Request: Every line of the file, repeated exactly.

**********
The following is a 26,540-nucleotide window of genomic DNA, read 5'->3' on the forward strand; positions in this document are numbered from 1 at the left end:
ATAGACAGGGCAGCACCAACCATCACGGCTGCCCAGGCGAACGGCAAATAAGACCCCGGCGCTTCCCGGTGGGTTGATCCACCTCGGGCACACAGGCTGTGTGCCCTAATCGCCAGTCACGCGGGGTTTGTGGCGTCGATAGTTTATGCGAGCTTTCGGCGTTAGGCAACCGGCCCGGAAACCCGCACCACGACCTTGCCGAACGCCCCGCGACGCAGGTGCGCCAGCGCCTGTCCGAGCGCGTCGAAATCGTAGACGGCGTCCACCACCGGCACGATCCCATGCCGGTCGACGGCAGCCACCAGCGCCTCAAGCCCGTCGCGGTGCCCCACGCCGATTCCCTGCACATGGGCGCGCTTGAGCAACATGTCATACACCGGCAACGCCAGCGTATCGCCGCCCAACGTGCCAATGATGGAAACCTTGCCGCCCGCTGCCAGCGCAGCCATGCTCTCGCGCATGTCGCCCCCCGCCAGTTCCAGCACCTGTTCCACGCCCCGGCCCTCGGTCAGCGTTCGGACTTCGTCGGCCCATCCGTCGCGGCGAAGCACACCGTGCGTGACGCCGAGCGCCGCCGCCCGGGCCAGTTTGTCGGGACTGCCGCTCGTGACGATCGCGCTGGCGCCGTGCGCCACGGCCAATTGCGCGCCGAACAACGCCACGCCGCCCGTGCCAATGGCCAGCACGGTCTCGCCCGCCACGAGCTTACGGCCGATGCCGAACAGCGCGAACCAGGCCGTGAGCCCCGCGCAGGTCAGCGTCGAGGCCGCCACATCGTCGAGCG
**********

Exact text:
The following is a 26,540-nucleotide window of genomic DNA, read 5'->3' on the forward strand; positions in this document are numbered from 1 at the left end:
ATAGACAGGGCAGCACCAACCATCACGGCTGCCCAGGCGAACGGCAAATAAGACCCCGGCGCTTCCCGGTGGGTTGATCCACCTCGGGCACACAGGCTGTGTGCCCTAATCGCCAGTCACGCGGGGTTTGTGGCGTCGATAGTTTATGCGAGCTTTCGGCGTTAGGCAACCGGCCCGGAAACCCGCACCACGACCTTGCCGAACGCCCCGCGACGCAGGTGCGCCAGCGCCTGTCCGAGCGCGTCGAAATCGTAGACGGCGTCCACCACCGGCACGATCCCATGCCGGTCGACGGCAGCCACCAGCGCCTCAAGCCCGTCGCGGTGCCCCACGCCGATTCCCTGCACATGGGCGCGCTTGAGCAACATGTCATACACCGGCAACGCCAGCGTATCGCCGCCCAACGTGCCAATGATGGAAACCTTGCCGCCCGCTGCCAGCGCAGCCATGCTCTCGCGCATGTCGCCCCCCGCCAGTTCCAGCACCTGTTCCACGCCCCGGCCCTCGGTCAGCGTTCGGACTTCGTCGGCCCATCCGTCGCGGCGAAGCACACCGTGCGTGACGCCGAGCGCCGCCGCCCGGGCCAGTTTGTCGGGACTGCCGCTCGTGACGATCGCGCTGGCGCCGTGCGCCACGGCCAATTGCGCGCCGAACAACGCCACGCCGCCCGTGCCAATGGCCAGCACGGTCTCGCCCGCCACGAGCTTACGGCCGATGCCGAACAGCGCGAACCAGGCCGTGAGCCCCGCGCAGGTCAGCGTCGAGGCCGCCACATCGTCGAGCG